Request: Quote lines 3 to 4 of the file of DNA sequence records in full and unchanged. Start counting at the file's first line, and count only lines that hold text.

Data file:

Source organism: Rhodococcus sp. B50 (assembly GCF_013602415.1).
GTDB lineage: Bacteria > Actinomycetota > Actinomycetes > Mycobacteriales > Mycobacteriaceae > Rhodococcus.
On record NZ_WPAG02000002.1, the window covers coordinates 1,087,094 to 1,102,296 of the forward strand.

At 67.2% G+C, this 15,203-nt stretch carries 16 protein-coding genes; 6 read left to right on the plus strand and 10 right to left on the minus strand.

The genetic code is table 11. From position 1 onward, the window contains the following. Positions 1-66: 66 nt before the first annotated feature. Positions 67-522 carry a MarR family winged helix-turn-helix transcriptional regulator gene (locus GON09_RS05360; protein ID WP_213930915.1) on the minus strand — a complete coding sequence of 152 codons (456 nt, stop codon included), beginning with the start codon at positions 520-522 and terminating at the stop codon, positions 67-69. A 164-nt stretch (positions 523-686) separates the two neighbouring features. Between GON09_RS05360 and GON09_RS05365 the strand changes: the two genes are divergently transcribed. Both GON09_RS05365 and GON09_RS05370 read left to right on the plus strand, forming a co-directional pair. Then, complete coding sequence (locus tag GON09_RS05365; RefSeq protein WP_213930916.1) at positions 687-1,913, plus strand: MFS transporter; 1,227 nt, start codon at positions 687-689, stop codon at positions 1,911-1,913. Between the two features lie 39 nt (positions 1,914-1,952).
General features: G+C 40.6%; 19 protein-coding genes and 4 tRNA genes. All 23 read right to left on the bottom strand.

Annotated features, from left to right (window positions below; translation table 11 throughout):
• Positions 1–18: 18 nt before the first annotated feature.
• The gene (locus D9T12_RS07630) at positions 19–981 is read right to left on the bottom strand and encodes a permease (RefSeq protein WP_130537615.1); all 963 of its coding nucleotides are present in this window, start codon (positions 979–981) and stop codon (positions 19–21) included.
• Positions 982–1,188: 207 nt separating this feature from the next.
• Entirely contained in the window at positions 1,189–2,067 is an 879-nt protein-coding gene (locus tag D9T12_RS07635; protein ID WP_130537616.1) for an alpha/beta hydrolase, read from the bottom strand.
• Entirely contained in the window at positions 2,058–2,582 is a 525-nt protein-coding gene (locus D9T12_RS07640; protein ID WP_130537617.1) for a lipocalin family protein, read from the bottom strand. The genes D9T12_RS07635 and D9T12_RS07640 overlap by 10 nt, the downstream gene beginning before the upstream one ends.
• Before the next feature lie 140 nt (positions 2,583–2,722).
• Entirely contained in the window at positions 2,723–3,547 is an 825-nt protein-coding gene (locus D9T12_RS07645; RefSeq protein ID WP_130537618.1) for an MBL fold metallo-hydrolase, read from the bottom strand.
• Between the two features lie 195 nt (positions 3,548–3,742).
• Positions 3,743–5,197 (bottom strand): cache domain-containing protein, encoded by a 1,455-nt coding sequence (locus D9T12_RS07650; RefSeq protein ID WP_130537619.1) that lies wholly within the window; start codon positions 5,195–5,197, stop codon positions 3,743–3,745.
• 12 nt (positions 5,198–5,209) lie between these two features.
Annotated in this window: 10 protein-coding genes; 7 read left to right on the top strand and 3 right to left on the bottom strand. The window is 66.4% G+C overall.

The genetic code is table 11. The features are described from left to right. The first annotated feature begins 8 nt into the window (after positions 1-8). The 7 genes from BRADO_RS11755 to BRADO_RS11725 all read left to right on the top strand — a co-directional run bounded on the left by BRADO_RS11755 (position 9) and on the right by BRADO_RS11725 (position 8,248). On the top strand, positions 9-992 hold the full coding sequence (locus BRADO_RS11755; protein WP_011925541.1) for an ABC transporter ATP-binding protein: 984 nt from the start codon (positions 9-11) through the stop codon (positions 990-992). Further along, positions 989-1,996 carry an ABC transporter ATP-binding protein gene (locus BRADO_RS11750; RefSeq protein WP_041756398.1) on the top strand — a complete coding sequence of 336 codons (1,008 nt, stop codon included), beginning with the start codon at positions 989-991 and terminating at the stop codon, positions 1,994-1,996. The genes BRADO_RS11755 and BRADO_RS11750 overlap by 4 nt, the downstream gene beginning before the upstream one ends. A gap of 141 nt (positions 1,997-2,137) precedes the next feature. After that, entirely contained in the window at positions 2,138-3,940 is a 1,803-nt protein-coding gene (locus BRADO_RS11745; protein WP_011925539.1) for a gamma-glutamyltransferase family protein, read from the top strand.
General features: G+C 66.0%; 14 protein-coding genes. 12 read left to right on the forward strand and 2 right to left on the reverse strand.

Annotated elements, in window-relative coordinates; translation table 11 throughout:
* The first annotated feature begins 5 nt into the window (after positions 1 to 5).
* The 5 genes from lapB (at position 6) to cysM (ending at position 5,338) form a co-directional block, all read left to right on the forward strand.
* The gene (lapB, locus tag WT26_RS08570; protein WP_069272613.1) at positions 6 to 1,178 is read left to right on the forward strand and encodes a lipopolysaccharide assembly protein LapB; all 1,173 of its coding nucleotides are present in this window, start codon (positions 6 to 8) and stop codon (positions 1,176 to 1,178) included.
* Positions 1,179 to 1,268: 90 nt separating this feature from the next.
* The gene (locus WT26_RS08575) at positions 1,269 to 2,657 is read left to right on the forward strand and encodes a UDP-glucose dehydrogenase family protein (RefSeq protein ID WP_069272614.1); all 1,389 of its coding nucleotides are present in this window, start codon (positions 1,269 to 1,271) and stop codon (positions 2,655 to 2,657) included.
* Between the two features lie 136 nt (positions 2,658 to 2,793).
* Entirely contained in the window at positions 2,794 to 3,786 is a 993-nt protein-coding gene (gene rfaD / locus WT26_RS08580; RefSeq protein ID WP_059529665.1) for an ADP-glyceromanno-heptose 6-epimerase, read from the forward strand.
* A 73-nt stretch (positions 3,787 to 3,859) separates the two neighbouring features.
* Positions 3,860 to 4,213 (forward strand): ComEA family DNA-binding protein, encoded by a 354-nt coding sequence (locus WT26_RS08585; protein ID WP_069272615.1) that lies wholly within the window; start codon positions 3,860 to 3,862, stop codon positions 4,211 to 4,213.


On record NZ_WPAG02000002.1, the window covers coordinates 1,087,094 to 1,102,296 of the forward strand.

At 67.2% G+C, this 15,203-nt stretch carries 16 protein-coding genes; 6 read left to right on the plus strand and 10 right to left on the minus strand.